export class TestObject {
constructor(state) {
this.storage = state.storage;
}
async fetch(request) {
const url = new URL(request.url);
if(url.pathname === "/put") await this.storage.put("key", 1);
return new Response((await this.storage.get("key")).toString());
}
}
export default {
async fetch(request, env) {
const stub = env.TEST_OBJECT.get(env.TEST_OBJECT.idFromName("test"));
return stub.fetch(request);
}
}
`,
});
let res = await mf.dispatchFetch("http://localhost:8787/put");
console.log(await res.text()); // "1"
const ns = await mf.getDurableObjectNamespace("TEST_OBJECT");
const id = ns.idFromName("test");
const stub = ns.get(id);
const doRes = await stub.fetch("http://localhost:8787/put");
console.log(await doRes.text()); // "1"
const storage = await mf.getDurableObjectStorage(id);
console.log(await storage.get("key")); // 1
await storage.put("key", 2);
res = await mf.dispatchFetch("http://localhost:8787/");
console.log(await res.text()); // "2"

Using a Class Exported by Another Script

Miniflare supports the script_name option for accessing Durable Objects exported by other scripts. This requires mounting the other worker as described in ๐Ÿ”Œ Multiple Workers. With the following setup:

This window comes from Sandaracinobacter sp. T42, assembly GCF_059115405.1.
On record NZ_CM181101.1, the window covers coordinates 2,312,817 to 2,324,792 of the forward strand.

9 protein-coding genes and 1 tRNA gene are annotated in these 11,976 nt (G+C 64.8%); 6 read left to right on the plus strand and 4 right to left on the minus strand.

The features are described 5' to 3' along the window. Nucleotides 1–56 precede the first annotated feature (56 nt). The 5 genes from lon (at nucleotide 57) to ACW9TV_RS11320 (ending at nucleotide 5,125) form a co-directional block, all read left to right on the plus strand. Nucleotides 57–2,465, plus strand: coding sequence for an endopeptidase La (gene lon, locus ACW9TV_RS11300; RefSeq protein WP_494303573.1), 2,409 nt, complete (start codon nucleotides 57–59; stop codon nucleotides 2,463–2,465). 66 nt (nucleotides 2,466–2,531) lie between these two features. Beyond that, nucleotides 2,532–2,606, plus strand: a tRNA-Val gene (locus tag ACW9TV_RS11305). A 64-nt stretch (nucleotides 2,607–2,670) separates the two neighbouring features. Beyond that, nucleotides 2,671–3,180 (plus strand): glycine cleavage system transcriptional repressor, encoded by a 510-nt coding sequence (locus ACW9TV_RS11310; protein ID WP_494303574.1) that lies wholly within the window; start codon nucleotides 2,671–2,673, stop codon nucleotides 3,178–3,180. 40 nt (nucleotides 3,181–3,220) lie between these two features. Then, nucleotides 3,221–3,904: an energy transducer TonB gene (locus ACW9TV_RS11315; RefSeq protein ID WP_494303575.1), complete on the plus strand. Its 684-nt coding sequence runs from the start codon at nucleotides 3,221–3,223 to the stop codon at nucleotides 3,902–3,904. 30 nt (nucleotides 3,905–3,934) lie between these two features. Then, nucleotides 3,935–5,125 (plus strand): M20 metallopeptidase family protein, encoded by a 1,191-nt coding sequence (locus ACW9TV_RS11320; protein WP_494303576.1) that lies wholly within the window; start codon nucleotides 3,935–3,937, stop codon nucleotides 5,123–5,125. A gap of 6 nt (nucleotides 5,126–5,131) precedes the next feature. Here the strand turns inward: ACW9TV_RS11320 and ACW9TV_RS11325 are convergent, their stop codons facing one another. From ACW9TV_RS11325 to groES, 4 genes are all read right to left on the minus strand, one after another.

api/src/worker.mjs
export class TestObject {
fetch() {
return new Response("API response");
}
}
api/wrangler.toml
name = "api"
[build.upload]
format = "modules"
dir = "src"
main = "./worker.mjs"
worker.mjs
export default {
fetch(request, env, ctx) {
const { TEST_OBJECT } = env.TEST_OBJECT;
const id = TEST_OBJECT.newUniqueId();
const stub = TEST_OBJECT.get(id);
return stub.fetch(request);
},
};

Miniflare can be configured to load TestObject from the api worker with:

$ miniflare --mount api=./api --do [email protected]
wrangler.toml
[durable_objects]
bindings = [
# script_name must be the same as in [miniflare.mounts]
{ name = "TEST_OBJECT", class_name = "TestObject", script_name = "api" },
]
[miniflare.mounts]
api = "./api"
const mf = new Miniflare({
durableObjects: {
// scriptName must be the same as in mounts
TEST_OBJECT: { className: "TestObject", scriptName: "api" },
},
mounts: { api: "./api" },
});

Mounted workers can access Durable Objects declared in other mounts or the parent worker, assuming it has a name set.

Internal Details

Durable Object instances are only unique within the same Miniflare instance. Therefore, you may end up with more than one instance for the same ID (breaking a core guarantee of Durable Objects) with multiple Miniflare instances running the same code.

Transactions are implemented using Optimistic Concurrency Control (OCC) as described in "On optimistic methods for concurrency control." ACM Transactions on Database Systems. This assumes most concurrent transactions will operate on disjoint key sets. For development, it's likely there will be very little concurrency so this shouldn't be a problem. If running tests in parallel, on the same Miniflare instance, you may experience starvation in extreme cases. If you do, please open a GitHub issue. It would be interesting to hear about your use case.